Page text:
After 17 months of detours and GPS-fueled frustrations, travelers can now drive the entirety of the Big Sur coastline uninterrupted, from Carmel to Cambria. A newly constructed segment of Highway 1 in southern Big Sur traverses the epic Mud Creek Slide, one of many landslides and road closures that saddled the region after heavy winter rains. With its reopening, visitors can once again zip along the longest stretch of undeveloped coastline in the contiguous United States, making stops to plunk Adirondack chairs in the Big Sur River, scurry down to pristine beaches, and pitch a tent in a redwood forest.
Digging Out From a Wet Year
After the region received a whopping 190 percent of normal rainfall, the Mud Creek Slide to the south and the Pfeiffer Canyon Bridge failure to the north cut off access to Big Sur village and miles of its famously scenic coastline. Locals began referring to their isolated home as the "Island." Nepenthe restaurant threw an island fever luau to boost locals’ spirits, and ultra-luxe Post Ranch Inn resorted to flying in guests via helicopter. Rain woes proved the one-two punch after 2016’s Soberanes Fire scorched more than 130,000 acres of the Ventana Wilderness and Los Padres National Forest, forcing many local parks shut.
While numerous trails remain inaccessible, all parks and—as of the July 18, 2018 opening of the new road at Mud Creek—all highway access points are open. The Mud Creek Slide project was no small feat. Roughly 10 miles north of the San Luis Obispo County border, the massive landslide buried a quarter-mile stretch of Highway 1 in six million cubic yards of rock and debris. It added 2,400 feet of new shoreline—and hours to the trip from Hearst Castle to Big Sur village. Rather than clear the virtual mountain of slide material, CalTrans stabilized it with embankments, rocks, culverts, and netting, and paved a new road on top. The $54 million project clears the last remaining closure for Highway 1, and provides immediate access to southern Big Sur destinations including oceanfront yurts at Treebones Resort and a 100-foot waterfall and historic moss-shrouded kilns at Limekiln State Park.
Where to Go Now in Big Sur
Prior to the Mud Creek Slide construction, the region’s most anticipated reopening was Pfeiffer Canyon Bridge in October 2017. While not as iconic as famed Bixby Bridge, it proved just as critical to providing northern access to beloved Big Sur village stops including cozy, hearthside meals at Deetjen's Big Sur Inn, fresh pastries from Big Sur Bakery, and sunset drinks and evening bonfires at Nepenthe.
Visitors traveling from the north and south can once again catch a glimpse of iconic McWay Falls plunging onto a secluded beach lapped by crystalline waters. The partially-reopened trail to the famously photogenic falls within Julia Pfeiffer Burns State Park was closed when a retaining wall failed during a rainstorm. Yet, much of the erosion was the result of visitors attempting to illegally access the beach below. For safe shore access that doesn’t skimp on scenery—or threaten to break laws or bones—visitors should consider nearby Partington Cove or the purple sands and famed Keyhole Arch at Pfeiffer Beach.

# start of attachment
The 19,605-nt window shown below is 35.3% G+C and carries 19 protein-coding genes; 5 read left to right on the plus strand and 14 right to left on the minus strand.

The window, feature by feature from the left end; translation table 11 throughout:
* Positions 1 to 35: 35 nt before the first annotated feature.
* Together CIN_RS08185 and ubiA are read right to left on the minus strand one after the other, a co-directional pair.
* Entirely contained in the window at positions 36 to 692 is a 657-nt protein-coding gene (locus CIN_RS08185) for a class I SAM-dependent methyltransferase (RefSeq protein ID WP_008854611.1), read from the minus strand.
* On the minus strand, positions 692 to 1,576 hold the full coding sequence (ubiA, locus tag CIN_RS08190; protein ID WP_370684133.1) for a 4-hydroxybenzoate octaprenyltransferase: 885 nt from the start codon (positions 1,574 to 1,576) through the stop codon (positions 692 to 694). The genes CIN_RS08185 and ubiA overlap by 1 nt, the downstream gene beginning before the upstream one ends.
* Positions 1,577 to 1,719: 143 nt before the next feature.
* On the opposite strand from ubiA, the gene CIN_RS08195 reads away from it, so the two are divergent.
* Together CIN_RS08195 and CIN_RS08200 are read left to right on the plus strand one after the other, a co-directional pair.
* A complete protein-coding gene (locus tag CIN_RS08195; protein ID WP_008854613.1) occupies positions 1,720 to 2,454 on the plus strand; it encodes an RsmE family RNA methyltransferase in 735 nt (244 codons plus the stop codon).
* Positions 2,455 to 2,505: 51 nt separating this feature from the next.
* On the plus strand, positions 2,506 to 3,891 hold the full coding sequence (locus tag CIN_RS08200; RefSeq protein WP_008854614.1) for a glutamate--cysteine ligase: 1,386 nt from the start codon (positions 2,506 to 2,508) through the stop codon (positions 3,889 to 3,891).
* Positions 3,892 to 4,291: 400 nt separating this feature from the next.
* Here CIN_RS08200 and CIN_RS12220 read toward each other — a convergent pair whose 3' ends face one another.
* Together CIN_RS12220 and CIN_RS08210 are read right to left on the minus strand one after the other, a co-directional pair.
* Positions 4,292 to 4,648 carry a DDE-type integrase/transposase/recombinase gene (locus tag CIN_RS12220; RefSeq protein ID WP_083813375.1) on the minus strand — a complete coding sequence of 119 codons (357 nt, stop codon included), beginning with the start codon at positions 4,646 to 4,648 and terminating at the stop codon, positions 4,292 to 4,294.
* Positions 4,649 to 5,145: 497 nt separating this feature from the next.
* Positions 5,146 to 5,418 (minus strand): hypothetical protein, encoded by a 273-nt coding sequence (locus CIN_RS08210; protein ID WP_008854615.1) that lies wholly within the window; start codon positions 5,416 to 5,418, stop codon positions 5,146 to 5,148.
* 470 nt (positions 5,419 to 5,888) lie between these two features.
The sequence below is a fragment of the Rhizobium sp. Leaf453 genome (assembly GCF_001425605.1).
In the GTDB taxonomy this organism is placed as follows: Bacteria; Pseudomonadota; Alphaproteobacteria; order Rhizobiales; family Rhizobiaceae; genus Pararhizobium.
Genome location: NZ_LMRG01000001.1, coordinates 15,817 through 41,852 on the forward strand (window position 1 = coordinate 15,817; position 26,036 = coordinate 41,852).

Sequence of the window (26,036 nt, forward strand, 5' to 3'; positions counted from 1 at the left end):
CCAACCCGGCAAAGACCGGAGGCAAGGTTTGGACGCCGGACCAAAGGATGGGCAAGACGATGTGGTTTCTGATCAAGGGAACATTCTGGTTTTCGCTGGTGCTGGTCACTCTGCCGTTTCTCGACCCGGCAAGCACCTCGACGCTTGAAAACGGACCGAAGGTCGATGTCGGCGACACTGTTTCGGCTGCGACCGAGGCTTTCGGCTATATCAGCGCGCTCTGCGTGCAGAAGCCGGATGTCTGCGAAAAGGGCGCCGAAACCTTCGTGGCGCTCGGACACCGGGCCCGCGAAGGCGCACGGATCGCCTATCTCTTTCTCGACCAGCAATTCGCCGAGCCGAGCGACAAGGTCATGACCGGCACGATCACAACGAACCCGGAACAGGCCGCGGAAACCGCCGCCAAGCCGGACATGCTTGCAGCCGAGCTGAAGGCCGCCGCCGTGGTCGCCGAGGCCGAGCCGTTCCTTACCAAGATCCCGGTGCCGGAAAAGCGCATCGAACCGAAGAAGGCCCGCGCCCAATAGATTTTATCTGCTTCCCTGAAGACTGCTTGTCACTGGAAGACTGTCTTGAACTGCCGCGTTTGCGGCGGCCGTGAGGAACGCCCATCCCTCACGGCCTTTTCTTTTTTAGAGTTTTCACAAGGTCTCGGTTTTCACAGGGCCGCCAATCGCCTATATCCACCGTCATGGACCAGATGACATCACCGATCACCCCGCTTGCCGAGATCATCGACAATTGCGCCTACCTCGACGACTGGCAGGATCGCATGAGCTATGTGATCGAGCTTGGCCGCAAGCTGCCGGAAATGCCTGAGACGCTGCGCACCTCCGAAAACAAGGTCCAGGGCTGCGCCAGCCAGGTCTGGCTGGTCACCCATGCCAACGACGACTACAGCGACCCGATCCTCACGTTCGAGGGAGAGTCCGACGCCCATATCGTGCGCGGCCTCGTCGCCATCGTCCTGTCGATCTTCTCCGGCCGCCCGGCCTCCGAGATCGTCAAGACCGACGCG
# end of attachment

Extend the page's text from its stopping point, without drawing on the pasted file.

At Pfeiffer Big Sur State Park, campsites are open with family campfire programs held each weekend throughout the summer. And just in time for the warm weather, the park’s gorge—a series of idyllic swimming holes along the Big Sur River—has reopened. Hikers can make the hoof up to Buzzard’s Roost, yet numerous trails including the popular hike to Pfeiffer Falls remain closed.
Campers will have to wait a little longer to pitch a tent at Andrew Molera State Park, but visitors can traverse a seasonal footbridge over Big Sur River en route to the park’s sandy, windswept beach via the mile-long Creamery Trail, and skirt coastal bluffs along the aptly named Panorama Trail.
Many trails and wilderness areas east of Highway 1—including the popular Ewoldsen Trail in Julia Pfeiffer Burns State Park and access to Sykes Hot Springs—remain closed due to fire damage. To get a peek at the landscape’s recovery, visitors can trek the partially-reopened 1.25-mile Soberanes Canyon Trail at Garrapata State Park which skirts Soberanes Creek through a canyon of redwoods, bay laurel, and spring wildflowers. Just remember: Big Sur residents have weathered a tough few years, and they ask visitors to show respect for fragile natural surroundings and to tread lightly during their visits.
As the recovery process continues for the Big Sur area, please call ahead to confirm access.